Pat Dorsey: Hi. I'm Pat Dorsey, director equity research at Morningstar.
Inflation is of course a topic on everyone's mind, especially those in retirement or living on the proverbial fixed income. Unfortunately the most common way to get inflation protected income, which are TIPS or Treasury Inflation Protected Securities, basically Treasury bonds that are indexed at the rate of inflation, they are not giving you a whole lot in the way of income--though it is fixed--under 1% right now.
But what's interesting is, if you ferret around a little bit there are other ways to get a real income stream, that is, an income stream that should rise with inflation, and gives you some protection against inflation.
I'm happy to be joined by Josh Peters, my colleague, who runs Morningstar's DividendInvestor newsletter and is an expert on not just inflation but income streams. Thanks for joining me Josh.
Josh Peters: Thanks Pat. Good to be here.
Dorsey: So, we've talk about MLPs in the past, a group securities that typically own pipelines. There are some tax complications, maybe not something you want to own in an IRA, but they do offer very nice inflation protection.
Peters: Yes, in fact these are the kind of securities that even once they get to full, fair value type of price, maybe even a little bit beyond, I think they are worth continuing to hold for that kind of protection.
I think one of the best examples of that phenomenon is a company called Magellan Midstream Partners. This company's inflation protection, inflation hedge characteristics, are rooted in the way that its pipelines are regulated. It literally receives increases in the prices that it can charge shippers for fine petroleum products through its pipelines that are indexed directly to the Producer Price Index.
Dorsey: The PPI usually runs a little ahead of the CPI, which is even better...
Peters: Because it's more heavy into commodities. For example, consumer price inflation this year, CPI inflation, is practically nonexistent. The PPI is actually up a couple of percentage points. On top of that, if you can believe this, the companies that operate liquids pipelines are able to get a premium to that. There is actually an extra 130 basis points, 1.3 percentage points, that they are allowed to raise their rates in addition to that PPI adjustment.
Dorsey: So, essentially for Magellan, ticker is MMP I think, you are getting low 5%-ish yield right now on a fairly valued security and an income stream that is going to grow with inflation plus a little bit extra.
Peters: On top of that extra it even gets a little bit better.
Dorsey: There is a cherry on top.
Peters: There is a cherry on top. In addition to that inflation indexing in their revenue structure that should pass through inflation and a little extra, the company has been able to continue adding to its pipeline network with storage facilities and additional pipeline connections. When they do these things they typically issue new units. They had a yield of 5.5% or 6%.
If they then turn around and invest that money in a project, like a new tank farm, that provides a 10% or 15% return on the capital invested, now the profits have grown for everybody. Everybody gets that much more of an increase. We're actually looking for 7% annualized per unit distribution growth for Magellan over the next couple of years.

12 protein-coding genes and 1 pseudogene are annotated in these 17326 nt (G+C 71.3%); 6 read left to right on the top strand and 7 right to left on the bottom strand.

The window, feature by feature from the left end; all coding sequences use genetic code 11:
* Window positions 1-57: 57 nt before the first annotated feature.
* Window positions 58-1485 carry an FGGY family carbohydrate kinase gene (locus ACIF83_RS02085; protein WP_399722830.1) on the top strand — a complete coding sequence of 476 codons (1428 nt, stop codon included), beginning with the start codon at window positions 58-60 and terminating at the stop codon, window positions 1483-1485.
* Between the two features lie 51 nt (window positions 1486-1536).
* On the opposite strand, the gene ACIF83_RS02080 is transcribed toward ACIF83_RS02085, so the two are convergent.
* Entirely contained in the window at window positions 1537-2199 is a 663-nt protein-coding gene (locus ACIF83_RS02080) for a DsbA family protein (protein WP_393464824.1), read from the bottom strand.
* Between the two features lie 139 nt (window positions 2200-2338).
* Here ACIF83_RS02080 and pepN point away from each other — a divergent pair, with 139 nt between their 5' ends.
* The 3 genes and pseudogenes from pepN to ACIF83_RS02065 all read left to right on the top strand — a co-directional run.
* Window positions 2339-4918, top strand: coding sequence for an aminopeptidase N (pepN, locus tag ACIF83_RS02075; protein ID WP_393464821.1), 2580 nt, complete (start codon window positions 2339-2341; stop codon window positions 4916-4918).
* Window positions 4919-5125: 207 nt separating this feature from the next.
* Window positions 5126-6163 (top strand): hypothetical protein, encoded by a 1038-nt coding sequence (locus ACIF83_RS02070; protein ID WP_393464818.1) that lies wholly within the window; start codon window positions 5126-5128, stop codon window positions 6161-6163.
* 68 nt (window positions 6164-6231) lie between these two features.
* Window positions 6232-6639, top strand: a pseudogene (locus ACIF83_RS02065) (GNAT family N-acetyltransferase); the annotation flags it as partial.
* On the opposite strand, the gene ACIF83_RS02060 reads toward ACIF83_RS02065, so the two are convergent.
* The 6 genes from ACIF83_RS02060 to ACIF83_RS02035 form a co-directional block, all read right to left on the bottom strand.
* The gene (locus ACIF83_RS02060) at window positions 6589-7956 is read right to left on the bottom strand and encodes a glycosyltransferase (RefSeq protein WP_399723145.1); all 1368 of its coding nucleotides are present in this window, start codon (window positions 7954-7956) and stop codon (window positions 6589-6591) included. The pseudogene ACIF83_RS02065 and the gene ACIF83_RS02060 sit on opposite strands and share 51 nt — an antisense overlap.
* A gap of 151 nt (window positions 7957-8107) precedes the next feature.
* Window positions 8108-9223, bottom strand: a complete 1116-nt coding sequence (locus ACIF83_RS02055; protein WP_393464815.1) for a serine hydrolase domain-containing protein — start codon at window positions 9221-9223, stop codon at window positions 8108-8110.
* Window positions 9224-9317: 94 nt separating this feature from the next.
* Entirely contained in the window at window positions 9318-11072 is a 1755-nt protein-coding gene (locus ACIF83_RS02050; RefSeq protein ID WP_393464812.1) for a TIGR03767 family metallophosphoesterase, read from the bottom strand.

Dorsey: And then for investors who, maybe they have most of their investments in an IRA, so the tax complications for MLPs really kind of rule them out, we were talking about National Grid, which is a U.K. based utility that actually had some inflation hedging characteristics as well.Read Full Transcript
Peters: This really gets down to understanding how utilities are regulated, which, even though they are very simple businesses in theory, you have to understand how the basics work. Essentially, it's almost like a savings account. Shareholders put a certain amount of money into the utility, which then goes out and it builds utility networks, power plants, power grids, power meters, the whole works.
How much they are able to charge customers is essentially how: much is the cost to operate that system, the line trucks, and the coal or the natural gas or whatever, and then what kind of allowed return do investors have? Typically its 9% to 11% return on equity that they're allowed to earn.
The way U.S. utilities are regulated is that that number tends to be sticky. If inflation in interest rates drop, allowed ROEs tend not to drop as fast. But if inflation and interest rates start to move up, chances are that those allowed returns are not going to go up as fast.
Dorsey: Making them not a very good inflation hedge...
Peters: Making them not terribly good inflation hedges, which is not to say that they are pure bonds, because most utilities do have still some growth potential, but they're going to be slower to reprice, kind of a like a portfolio of very long-term bonds compared to a portfolio of shorter-term bonds.
Dorsey: But I'm assuming we're going with this is that the U.K. utilities are regulated differently.
Peters: Yes. In the U.K. National Grid is regulated on a real return basis. It actually has a real return on equity requirement, and inflation, which is measured for U.K. consumers, is actually tacked on to customer's bills by an index formula, just like Magellan's.